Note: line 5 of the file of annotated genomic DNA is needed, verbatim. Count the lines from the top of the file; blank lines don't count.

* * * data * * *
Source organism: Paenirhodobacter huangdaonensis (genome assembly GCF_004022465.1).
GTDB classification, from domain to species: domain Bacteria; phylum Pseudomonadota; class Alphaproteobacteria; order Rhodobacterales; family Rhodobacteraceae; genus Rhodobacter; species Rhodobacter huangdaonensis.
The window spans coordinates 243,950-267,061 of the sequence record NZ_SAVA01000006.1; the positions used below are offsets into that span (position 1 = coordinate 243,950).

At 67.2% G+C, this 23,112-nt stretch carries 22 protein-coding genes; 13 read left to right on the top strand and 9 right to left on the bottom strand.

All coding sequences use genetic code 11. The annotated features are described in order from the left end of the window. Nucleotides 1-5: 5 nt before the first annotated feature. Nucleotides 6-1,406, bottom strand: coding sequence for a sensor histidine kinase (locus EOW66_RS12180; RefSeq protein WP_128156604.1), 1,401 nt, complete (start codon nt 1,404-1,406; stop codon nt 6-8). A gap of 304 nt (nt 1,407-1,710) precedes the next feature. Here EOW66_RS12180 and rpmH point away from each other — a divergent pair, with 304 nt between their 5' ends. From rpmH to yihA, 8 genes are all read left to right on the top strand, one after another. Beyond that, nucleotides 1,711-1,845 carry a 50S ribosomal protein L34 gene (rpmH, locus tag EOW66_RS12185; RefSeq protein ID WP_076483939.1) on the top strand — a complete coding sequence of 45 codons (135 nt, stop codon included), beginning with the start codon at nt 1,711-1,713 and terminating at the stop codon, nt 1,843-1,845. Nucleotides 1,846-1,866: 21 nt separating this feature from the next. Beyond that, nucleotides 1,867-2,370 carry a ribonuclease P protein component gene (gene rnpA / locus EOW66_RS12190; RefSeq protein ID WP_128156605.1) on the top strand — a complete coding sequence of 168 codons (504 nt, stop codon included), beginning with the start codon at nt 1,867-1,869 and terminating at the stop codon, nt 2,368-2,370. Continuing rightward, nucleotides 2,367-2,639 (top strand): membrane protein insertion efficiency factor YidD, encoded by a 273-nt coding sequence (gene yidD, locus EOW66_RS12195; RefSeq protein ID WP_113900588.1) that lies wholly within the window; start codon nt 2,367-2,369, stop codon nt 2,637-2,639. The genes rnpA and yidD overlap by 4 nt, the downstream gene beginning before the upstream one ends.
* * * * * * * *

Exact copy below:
All coding sequences use genetic code 11. The annotated features are described in order from the left end of the window. Nucleotides 1-5: 5 nt before the first annotated feature. Nucleotides 6-1,406, bottom strand: coding sequence for a sensor histidine kinase (locus EOW66_RS12180; RefSeq protein WP_128156604.1), 1,401 nt, complete (start codon nt 1,404-1,406; stop codon nt 6-8). A gap of 304 nt (nt 1,407-1,710) precedes the next feature. Here EOW66_RS12180 and rpmH point away from each other — a divergent pair, with 304 nt between their 5' ends. From rpmH to yihA, 8 genes are all read left to right on the top strand, one after another. Beyond that, nucleotides 1,711-1,845 carry a 50S ribosomal protein L34 gene (rpmH, locus tag EOW66_RS12185; RefSeq protein ID WP_076483939.1) on the top strand — a complete coding sequence of 45 codons (135 nt, stop codon included), beginning with the start codon at nt 1,711-1,713 and terminating at the stop codon, nt 1,843-1,845. Nucleotides 1,846-1,866: 21 nt separating this feature from the next. Beyond that, nucleotides 1,867-2,370 carry a ribonuclease P protein component gene (gene rnpA / locus EOW66_RS12190; RefSeq protein ID WP_128156605.1) on the top strand — a complete coding sequence of 168 codons (504 nt, stop codon included), beginning with the start codon at nt 1,867-1,869 and terminating at the stop codon, nt 2,368-2,370. Continuing rightward, nucleotides 2,367-2,639 (top strand): membrane protein insertion efficiency factor YidD, encoded by a 273-nt coding sequence (gene yidD, locus EOW66_RS12195; RefSeq protein ID WP_113900588.1) that lies wholly within the window; start codon nt 2,367-2,369, stop codon nt 2,637-2,639. The genes rnpA and yidD overlap by 4 nt, the downstream gene beginning before the upstream one ends.